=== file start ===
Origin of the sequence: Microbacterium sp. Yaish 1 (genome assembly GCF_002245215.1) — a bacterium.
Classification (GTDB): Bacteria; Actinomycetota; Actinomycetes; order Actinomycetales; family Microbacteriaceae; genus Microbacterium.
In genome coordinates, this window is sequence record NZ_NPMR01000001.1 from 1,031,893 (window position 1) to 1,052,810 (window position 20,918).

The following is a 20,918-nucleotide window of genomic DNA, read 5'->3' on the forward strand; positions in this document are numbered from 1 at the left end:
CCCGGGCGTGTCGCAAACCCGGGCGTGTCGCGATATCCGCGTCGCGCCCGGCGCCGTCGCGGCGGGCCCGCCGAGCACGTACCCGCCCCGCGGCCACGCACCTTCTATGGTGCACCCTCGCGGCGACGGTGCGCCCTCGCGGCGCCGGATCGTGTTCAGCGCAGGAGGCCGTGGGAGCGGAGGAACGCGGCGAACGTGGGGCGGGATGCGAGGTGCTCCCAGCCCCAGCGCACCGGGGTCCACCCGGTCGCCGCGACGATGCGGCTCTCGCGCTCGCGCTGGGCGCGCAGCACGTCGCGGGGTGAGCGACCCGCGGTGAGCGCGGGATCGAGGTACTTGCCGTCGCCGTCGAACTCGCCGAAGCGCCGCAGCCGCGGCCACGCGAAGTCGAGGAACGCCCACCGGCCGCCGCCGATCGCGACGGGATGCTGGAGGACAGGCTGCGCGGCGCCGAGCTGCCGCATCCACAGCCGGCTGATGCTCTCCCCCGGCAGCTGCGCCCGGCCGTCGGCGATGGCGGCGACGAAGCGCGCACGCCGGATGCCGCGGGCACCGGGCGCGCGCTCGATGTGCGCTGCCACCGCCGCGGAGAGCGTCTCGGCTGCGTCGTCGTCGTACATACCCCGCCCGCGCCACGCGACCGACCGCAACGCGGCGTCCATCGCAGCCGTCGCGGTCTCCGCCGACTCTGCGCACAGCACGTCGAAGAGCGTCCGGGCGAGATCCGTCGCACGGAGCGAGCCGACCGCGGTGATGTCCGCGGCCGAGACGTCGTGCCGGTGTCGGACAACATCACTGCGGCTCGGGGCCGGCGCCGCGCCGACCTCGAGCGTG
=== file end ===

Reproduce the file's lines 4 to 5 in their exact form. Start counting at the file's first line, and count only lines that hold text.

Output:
The following is a 20,918-nucleotide window of genomic DNA, read 5'->3' on the forward strand; positions in this document are numbered from 1 at the left end:
CCCGGGCGTGTCGCAAACCCGGGCGTGTCGCGATATCCGCGTCGCGCCCGGCGCCGTCGCGGCGGGCCCGCCGAGCACGTACCCGCCCCGCGGCCACGCACCTTCTATGGTGCACCCTCGCGGCGACGGTGCGCCCTCGCGGCGCCGGATCGTGTTCAGCGCAGGAGGCCGTGGGAGCGGAGGAACGCGGCGAACGTGGGGCGGGATGCGAGGTGCTCCCAGCCCCAGCGCACCGGGGTCCACCCGGTCGCCGCGACGATGCGGCTCTCGCGCTCGCGCTGGGCGCGCAGCACGTCGCGGGGTGAGCGACCCGCGGTGAGCGCGGGATCGAGGTACTTGCCGTCGCCGTCGAACTCGCCGAAGCGCCGCAGCCGCGGCCACGCGAAGTCGAGGAACGCCCACCGGCCGCCGCCGATCGCGACGGGATGCTGGAGGACAGGCTGCGCGGCGCCGAGCTGCCGCATCCACAGCCGGCTGATGCTCTCCCCCGGCAGCTGCGCCCGGCCGTCGGCGATGGCGGCGACGAAGCGCGCACGCCGGATGCCGCGGGCACCGGGCGCGCGCTCGATGTGCGCTGCCACCGCCGCGGAGAGCGTCTCGGCTGCGTCGTCGTCGTACATACCCCGCCCGCGCCACGCGACCGACCGCAACGCGGCGTCCATCGCAGCCGTCGCGGTCTCCGCCGACTCTGCGCACAGCACGTCGAAGAGCGTCCGGGCGAGATCCGTCGCACGGAGCGAGCCGACCGCGGTGATGTCCGCGGCCGAGACGTCGTGCCGGTGTCGGACAACATCACTGCGGCTCGGGGCCGGCGCCGCGCCGACCTCGAGCGTG